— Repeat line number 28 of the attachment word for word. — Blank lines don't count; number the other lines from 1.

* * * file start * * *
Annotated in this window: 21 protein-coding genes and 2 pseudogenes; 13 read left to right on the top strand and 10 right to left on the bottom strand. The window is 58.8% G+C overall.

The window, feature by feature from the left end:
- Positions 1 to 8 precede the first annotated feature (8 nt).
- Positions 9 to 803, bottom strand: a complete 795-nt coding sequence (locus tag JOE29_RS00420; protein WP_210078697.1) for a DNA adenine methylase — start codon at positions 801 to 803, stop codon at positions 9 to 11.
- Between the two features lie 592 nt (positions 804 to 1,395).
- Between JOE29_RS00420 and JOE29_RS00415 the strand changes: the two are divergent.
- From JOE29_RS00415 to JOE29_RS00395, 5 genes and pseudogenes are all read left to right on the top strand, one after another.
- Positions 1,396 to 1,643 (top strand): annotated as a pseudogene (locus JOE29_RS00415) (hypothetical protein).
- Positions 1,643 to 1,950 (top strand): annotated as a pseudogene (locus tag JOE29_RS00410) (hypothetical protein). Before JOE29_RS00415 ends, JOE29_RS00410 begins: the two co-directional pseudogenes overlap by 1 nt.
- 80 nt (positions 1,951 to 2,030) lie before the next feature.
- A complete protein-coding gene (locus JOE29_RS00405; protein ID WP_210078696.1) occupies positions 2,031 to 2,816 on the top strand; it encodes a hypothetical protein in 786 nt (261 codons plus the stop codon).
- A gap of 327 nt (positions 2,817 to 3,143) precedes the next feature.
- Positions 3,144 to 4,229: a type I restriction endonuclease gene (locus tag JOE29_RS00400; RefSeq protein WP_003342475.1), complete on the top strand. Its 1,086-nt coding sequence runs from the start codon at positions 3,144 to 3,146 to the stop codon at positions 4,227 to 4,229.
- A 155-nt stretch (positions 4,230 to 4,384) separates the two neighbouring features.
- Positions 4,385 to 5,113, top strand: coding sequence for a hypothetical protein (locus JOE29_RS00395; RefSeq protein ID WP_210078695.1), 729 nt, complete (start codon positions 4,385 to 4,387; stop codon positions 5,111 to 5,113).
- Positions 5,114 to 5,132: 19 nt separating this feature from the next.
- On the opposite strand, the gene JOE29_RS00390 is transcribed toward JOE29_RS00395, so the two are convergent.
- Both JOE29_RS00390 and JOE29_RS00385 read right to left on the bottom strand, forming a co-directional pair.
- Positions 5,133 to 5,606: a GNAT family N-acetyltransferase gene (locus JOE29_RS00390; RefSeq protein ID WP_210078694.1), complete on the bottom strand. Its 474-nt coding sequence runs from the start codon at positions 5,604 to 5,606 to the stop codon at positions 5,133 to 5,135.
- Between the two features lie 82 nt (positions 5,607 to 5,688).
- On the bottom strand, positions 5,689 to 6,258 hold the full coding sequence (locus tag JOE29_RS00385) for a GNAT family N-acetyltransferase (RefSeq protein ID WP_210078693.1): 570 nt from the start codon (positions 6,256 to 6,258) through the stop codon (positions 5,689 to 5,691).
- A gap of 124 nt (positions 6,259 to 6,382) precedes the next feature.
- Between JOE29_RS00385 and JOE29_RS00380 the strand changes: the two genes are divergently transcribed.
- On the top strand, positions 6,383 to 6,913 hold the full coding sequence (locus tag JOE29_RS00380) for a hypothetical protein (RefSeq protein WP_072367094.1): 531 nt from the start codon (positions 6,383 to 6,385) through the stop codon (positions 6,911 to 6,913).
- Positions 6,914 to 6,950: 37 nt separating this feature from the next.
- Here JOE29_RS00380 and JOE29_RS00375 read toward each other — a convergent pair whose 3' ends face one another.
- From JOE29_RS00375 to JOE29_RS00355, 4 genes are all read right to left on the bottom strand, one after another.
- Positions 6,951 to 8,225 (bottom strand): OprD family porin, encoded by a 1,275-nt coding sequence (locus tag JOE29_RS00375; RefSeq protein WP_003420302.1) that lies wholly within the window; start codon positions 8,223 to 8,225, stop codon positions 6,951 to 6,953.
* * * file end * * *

- Positions 6,951 to 8,225 (bottom strand): OprD family porin, encoded by a 1,275-nt coding sequence (locus tag JOE29_RS00375; RefSeq protein WP_003420302.1) that lies wholly within the window; start codon positions 8,223 to 8,225, stop codon positions 6,951 to 6,953.